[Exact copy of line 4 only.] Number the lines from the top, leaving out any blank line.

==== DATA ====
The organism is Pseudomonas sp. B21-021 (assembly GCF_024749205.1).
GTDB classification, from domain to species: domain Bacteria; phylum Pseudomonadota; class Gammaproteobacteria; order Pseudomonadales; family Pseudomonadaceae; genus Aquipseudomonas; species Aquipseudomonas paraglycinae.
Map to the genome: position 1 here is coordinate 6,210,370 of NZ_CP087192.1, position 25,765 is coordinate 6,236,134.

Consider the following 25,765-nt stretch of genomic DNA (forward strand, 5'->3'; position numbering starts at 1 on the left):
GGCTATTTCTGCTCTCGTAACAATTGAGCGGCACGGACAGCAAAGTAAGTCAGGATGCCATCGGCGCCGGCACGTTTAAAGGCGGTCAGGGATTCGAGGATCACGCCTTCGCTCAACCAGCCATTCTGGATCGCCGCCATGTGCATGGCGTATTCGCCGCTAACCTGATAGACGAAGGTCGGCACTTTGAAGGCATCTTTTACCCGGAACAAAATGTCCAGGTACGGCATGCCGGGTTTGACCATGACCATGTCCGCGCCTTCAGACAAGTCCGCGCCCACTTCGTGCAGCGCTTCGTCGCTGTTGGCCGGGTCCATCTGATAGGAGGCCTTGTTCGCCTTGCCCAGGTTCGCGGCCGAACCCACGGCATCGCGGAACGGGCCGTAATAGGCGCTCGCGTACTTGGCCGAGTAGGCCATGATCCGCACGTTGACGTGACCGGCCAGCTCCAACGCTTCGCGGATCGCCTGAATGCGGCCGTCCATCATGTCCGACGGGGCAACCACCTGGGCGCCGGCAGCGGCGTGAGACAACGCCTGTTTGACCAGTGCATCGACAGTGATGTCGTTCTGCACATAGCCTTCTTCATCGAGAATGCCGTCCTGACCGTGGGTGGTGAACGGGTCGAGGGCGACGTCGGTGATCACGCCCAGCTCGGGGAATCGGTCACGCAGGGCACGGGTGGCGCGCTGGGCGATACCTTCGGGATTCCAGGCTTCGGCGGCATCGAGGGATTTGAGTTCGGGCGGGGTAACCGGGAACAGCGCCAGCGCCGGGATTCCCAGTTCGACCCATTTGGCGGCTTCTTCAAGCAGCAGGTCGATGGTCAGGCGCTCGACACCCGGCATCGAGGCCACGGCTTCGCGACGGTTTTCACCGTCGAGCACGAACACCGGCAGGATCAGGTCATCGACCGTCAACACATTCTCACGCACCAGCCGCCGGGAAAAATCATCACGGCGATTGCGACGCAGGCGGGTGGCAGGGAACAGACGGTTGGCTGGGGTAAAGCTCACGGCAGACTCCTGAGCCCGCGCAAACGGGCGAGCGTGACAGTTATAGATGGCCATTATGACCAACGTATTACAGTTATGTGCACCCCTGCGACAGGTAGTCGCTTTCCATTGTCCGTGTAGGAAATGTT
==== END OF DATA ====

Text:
Consider the following 25,765-nt stretch of genomic DNA (forward strand, 5'->3'; position numbering starts at 1 on the left):